The age of the pregnant women significantly affected the prevalence of asymptomatic intestinal parasitic infection (P = 0.0330) with the age group 41-50 years having the highest prevalence. This finding is not in agreement with the report of Akinbo et al.[27] where pregnant women below 29 years were at increased risk of intestinal helminth infections. The difference could be due to the fact that Wekesa et al.[28] subjects live in slum settlements and were mostly rural dwellers as opposed to our subjects, the majority of which live in the city.

The level of education of pregnant women in this study did not significantly affect the prevalence of intestinal parasitic infection (P = 0.1170). This is not in agreement with the findings of Wekesa et al.[28] which reported that pregnant women with a primary level of education were at a higher risk of intestinal parasitic infection. The difference could be due to geographical location.

The occupation of pregnant women significantly affected enteric parasitic infections, with traders having the highest prevalence 10.3% (P = 0.0186). Alli et al.[1] reported significantly higher prevalence among farmers followed by traders. It is important to note that none of our pregnant subjects were farmers. Traders are more likely to eat and drink from questionable sources as they carry out their activities. Traders are likely to have a low educational status which may contribute to a large extent, poor personal hygiene standards. This may explain the reason for this finding.

Not washing hands regularly by pregnant women was significantly associated with asymptomatic intestinal parasitic infection (OR = 9.484; 95% CI = 1.522, 59.081 P = 0.0239). This agrees with a previous report.[27] This finding underscores the importance of hand washing after each activity as an effective way of preventing and controlling parasitic diseases.

Asymptomatic intestinal parasitic infections were significantly more among pregnant women who patronize food vendors (P = 0.0096). Man acquires enteric parasitic infections by ingesting the infectious stage in contaminated food, drink or soil.[28] Food vendors are likely to have a low educational background and to an extent, poor hygiene standards.[27] This may explain the findings in this study.

Pregnant women that always walk barefooted had the highest prevalence of asymptomatic intestinal parasitic infections among pregnant women in this study (6.3%), albeit, this prevalence was not statistical different (0.0882) from those that do not always (3.9%) and those that never walk barefooted (0.7%). Soil pollution is a major factor in the transmission of enteric parasitic infections in a community which are transmitted through poor sanitary habits of indiscriminate defecation.[29] The filariform larvae of hookworm and ova of other soil-transmitted helminths flourish in damp soil and grass,[30] which may be found around homes as occasioned by rain floods. Many people walk and play in open field barefooted, and these habits increase the chances of contacting infections like hookworm and S. stercoralis infections.[7]

Gestational age did not significantly (P = 0.1004) affect the prevalence of asymptomatic intestinal parasitic infections, though, those in the second trimester had the highest prevalence. The finding that pregnant women in the second trimester had the highest prevalence of intestinal parasitic infections had previously been reported.[1] Many authors have suggested deworming of pregnant women after the first trimester to reduce the risk of anemia and its associated sequelae on the pregnant woman and the fetus.[1],[8],[24]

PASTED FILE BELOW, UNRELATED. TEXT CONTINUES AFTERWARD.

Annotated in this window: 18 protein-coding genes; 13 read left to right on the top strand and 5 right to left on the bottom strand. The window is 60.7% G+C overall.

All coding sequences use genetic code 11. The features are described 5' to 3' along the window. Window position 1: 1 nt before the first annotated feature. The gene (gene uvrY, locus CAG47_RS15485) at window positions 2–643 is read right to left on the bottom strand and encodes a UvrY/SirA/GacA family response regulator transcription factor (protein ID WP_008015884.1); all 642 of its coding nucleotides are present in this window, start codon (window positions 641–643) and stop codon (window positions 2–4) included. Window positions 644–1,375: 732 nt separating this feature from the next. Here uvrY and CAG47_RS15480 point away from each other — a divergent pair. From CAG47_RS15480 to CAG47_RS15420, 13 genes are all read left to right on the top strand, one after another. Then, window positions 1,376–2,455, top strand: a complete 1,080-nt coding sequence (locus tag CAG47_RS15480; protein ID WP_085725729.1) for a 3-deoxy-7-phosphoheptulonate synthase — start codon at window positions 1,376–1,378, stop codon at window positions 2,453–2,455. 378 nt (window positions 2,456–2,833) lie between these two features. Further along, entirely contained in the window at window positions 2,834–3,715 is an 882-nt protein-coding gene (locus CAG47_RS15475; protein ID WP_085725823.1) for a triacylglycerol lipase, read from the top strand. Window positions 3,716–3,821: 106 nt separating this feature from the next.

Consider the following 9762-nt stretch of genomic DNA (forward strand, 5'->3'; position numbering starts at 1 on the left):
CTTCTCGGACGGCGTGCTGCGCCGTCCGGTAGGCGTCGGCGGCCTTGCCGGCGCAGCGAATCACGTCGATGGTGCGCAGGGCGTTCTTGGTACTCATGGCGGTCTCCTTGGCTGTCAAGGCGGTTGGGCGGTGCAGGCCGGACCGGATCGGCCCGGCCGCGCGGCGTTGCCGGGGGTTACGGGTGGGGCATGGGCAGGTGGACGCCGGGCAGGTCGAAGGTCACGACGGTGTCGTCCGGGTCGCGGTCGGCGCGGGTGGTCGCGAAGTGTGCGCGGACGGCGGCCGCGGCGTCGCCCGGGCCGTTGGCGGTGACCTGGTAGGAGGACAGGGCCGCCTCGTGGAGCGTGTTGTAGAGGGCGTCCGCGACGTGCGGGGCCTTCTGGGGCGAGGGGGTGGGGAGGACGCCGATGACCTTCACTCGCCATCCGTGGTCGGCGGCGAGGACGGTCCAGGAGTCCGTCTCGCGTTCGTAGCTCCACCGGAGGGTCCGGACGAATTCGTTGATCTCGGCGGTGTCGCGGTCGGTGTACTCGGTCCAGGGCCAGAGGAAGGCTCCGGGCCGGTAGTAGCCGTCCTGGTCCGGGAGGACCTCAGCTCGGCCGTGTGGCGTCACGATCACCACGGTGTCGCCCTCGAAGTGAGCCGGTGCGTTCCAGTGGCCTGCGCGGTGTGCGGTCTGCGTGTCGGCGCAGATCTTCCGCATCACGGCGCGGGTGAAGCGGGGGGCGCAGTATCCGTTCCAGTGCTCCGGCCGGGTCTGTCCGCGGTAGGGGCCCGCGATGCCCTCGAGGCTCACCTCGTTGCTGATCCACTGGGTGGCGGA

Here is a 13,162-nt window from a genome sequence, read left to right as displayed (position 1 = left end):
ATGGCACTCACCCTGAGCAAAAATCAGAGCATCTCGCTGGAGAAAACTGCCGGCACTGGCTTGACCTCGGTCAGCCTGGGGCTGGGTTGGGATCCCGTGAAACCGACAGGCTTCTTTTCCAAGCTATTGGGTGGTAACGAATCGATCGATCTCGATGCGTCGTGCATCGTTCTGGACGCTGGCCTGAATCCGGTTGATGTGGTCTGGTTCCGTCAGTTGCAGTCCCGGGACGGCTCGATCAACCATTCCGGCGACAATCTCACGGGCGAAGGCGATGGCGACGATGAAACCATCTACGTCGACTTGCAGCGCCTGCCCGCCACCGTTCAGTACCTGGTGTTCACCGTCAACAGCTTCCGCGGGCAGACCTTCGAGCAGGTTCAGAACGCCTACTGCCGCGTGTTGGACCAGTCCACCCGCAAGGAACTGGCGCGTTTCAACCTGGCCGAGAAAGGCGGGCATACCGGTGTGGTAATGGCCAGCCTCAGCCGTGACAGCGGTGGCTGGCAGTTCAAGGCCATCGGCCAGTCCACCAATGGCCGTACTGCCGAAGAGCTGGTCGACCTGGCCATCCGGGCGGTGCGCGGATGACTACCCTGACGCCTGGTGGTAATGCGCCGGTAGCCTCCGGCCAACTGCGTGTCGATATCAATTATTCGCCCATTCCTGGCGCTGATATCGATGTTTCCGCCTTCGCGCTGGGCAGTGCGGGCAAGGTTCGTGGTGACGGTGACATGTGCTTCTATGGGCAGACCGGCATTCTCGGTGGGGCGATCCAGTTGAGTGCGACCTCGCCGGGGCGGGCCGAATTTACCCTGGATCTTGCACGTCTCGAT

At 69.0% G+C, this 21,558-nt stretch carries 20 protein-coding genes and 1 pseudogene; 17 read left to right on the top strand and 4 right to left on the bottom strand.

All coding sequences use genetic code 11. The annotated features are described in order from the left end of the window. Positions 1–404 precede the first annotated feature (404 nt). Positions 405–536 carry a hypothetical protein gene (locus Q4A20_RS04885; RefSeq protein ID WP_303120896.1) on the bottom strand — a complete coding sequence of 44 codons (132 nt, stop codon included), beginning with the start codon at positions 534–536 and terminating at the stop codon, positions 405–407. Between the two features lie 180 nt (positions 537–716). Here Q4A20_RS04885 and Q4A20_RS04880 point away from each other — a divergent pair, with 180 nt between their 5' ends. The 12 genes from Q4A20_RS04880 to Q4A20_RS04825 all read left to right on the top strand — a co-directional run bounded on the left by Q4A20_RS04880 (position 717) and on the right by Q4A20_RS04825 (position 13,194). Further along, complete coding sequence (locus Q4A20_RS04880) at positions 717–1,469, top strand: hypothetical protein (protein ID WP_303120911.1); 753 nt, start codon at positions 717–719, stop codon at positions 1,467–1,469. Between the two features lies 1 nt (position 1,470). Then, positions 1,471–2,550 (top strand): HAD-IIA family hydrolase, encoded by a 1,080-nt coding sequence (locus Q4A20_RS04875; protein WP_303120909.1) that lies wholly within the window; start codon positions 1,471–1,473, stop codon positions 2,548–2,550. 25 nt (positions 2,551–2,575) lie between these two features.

Parasitic infections are known to cause anemia among subjects.[31] The most important cause of pathological chronic loss of blood and iron in tropics is Ancylostoma duodenale, Necator americanus and other soil-transmitted helminths, especially among children.[2] Anemia was significantly associated with enteric parasitic infections among pregnant women in this study (OR = 17.914; 95% CI = 0.9779, 328.19; P = 0.0190). Rodríguez-Morales et al.[24] reported that anemia in pregnancy was associated with intestinal parasitic infections. This was observed in this study.

In this study, the parasites recovered from pregnant women were A. lumbricoides and hookworm. A. lumbricoides had a prevalence of 80% of enteric parasitic infection while hookworm had 20%. Similar parasites were observed by Omorodion et al.,[8] Wekesa et al.[28] and Ayeh-Kumi et al.[32] There were no intestinal parasites recovered from the control population.


  Conclusion Top


An overall prevalence of 2.2% enteric parasitic infections was observed among pregnant women. Pregnant women between the ages of 41 and 50 years that were farmers, those that did not always wash their hands and those patronizing food vendors were more likely to have an asymptomatic intestinal parasitic infection and be anemic. Measures to reduce the effect of enteric parasitic infections among pregnant women are advocated.

Acknowledgments

We thank the management of University of Benin Teaching Hospital, Benin City, Edo State for providing us with the patients used in this study.

Financial support and sponsorship

Nil.

Conflicts of interest

There are no conflicts of interest.



 
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    Tables

  [Table 1], [Table 2], [Table 3]